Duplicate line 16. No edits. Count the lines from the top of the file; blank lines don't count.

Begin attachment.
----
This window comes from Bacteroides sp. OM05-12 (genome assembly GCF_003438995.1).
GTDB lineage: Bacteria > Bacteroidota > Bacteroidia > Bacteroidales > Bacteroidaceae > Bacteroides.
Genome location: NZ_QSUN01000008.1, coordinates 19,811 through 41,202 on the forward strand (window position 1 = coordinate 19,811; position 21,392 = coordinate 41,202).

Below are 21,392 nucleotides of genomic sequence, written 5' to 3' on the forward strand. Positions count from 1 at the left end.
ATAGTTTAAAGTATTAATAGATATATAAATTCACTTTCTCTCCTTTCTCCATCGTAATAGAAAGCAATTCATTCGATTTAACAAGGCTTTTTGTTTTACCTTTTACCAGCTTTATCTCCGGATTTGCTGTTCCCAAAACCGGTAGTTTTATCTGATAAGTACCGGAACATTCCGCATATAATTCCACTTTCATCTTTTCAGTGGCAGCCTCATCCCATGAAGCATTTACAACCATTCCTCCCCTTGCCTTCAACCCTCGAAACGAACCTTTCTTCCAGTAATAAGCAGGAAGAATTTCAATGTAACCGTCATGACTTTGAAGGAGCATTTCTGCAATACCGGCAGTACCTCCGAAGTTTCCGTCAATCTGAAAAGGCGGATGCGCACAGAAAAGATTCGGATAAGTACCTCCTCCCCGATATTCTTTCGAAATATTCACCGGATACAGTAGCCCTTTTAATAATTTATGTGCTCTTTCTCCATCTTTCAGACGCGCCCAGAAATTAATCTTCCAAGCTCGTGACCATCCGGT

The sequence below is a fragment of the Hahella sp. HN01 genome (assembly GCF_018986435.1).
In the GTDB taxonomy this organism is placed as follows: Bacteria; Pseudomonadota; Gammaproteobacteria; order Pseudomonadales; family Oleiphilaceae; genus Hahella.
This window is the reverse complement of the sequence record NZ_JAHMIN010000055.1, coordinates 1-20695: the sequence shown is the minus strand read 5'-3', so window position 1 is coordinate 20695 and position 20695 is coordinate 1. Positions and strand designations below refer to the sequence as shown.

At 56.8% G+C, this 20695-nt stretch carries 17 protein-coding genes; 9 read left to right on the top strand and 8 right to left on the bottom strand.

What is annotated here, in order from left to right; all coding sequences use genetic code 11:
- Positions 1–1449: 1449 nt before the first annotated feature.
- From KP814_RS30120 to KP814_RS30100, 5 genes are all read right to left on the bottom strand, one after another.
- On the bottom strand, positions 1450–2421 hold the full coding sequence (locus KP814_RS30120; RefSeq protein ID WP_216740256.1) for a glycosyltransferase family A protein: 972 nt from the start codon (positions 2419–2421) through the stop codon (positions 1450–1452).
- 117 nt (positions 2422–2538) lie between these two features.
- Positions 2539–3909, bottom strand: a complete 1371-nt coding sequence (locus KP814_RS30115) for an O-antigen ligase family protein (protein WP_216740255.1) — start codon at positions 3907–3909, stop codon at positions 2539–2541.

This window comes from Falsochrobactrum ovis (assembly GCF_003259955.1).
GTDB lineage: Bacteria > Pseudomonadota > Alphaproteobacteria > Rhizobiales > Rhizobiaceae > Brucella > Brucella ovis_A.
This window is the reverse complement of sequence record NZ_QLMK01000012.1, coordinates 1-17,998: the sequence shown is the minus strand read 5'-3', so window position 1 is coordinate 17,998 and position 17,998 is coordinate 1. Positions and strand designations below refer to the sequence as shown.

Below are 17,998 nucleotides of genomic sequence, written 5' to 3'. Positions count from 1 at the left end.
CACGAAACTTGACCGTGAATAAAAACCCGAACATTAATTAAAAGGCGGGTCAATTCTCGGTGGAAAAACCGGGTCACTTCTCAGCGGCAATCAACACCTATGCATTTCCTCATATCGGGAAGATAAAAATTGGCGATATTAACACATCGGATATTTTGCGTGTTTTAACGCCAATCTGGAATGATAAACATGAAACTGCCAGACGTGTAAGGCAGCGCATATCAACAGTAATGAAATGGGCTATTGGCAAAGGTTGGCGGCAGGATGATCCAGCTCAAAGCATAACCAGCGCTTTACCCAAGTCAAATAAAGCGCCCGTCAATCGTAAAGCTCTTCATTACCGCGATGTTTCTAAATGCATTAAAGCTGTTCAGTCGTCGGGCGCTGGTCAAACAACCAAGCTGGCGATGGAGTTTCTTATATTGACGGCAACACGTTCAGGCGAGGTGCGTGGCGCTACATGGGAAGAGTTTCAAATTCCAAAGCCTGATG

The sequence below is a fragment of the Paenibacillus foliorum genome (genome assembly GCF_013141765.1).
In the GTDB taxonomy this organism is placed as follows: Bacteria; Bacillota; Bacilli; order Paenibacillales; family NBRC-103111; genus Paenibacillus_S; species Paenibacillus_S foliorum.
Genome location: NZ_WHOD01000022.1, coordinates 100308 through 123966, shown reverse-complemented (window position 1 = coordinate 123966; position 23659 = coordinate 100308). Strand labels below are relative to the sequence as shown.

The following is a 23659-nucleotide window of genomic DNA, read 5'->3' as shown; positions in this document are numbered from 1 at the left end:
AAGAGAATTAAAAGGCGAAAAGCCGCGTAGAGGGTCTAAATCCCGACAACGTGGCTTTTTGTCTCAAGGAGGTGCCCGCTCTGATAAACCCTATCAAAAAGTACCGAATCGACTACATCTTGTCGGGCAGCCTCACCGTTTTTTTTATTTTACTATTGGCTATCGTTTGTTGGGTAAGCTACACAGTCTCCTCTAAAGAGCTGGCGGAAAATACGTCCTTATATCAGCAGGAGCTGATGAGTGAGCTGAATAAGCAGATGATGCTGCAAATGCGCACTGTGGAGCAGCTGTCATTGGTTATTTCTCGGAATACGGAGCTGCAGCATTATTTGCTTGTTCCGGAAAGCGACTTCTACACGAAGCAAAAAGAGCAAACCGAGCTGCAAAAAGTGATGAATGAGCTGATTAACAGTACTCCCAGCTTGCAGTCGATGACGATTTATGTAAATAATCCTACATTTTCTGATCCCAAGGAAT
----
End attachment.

This window comes from Falsochrobactrum ovis (assembly GCF_003259955.1).